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Court of Audit: Police have no good view of deployable personnel

2020-02-18T20:48:51.812Z

The top of the Dutch police have no "adequate" and "unambiguous" view of how many staff can be deployed within the police. The Court of Audit reports this on Tuesday in an investigation.



The top of the Dutch police have no "adequate" and "unambiguous" view of how many staff can be deployed within the police. The Court of Audit reports this on Tuesday in an investigation.

According to the Court of Audit, employability and the ability to schedule police officers is not equally divided between different units and basic police teams. In total there are 10 regional units in the Netherlands in 43 different districts and 168 basic teams.

The Court's investigation revealed that 71.4 percent of police officers could be deployed between mid-July 2018 and mid-July last year. However, according to the Court, this average figure does not give a good picture of the situation in practice and the employability percentage varies considerably per region. This varies from 64.4 percent to 77.8 percent.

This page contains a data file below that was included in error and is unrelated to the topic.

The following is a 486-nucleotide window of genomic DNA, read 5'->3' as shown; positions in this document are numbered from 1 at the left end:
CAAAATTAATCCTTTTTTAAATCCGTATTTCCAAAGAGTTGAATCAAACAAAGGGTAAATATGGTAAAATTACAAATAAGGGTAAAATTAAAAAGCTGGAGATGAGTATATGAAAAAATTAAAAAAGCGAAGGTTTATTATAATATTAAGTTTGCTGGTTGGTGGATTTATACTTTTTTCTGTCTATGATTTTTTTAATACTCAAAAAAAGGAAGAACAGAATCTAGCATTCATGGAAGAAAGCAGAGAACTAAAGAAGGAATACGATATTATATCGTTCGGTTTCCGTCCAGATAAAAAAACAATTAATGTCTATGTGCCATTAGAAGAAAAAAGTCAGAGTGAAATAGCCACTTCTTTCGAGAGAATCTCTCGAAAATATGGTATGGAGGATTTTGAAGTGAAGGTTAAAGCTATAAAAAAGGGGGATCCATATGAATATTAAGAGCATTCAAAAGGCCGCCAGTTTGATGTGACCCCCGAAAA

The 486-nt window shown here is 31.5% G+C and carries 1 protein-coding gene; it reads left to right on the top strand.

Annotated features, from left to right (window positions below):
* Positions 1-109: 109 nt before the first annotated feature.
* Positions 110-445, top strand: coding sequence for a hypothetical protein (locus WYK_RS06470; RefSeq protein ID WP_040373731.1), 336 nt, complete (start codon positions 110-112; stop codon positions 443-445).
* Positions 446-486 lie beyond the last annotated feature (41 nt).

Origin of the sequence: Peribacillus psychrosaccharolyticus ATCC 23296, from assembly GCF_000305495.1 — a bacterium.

In the analysis, the Court of Audit expresses its opinion on the large difference per region. "We see that some units and base teams have an overcrowding and others have an undercrowding," the analysis said. The Court of Audit makes several recommendations to the police. For example, it recommends providing a system with which "unambiguous and useful" information can be obtained about the scheduling of personnel. The Court also advises to ensure a clear definition of employability and scheduling.

The police said they did not agree with the conclusion from the report in a response. "The police have a clear view at all levels of the presence of personnel in order to be able to do the desired management at that level," the statement says.

"It is important that information reaches the right person in the right form at the right time and in the right form. This always works better and helps to be open about one's own performance and to learn from it," the police said. The police do, however, share the Court's conviction that the pressure on police officers has always been too high.

Source: nunl

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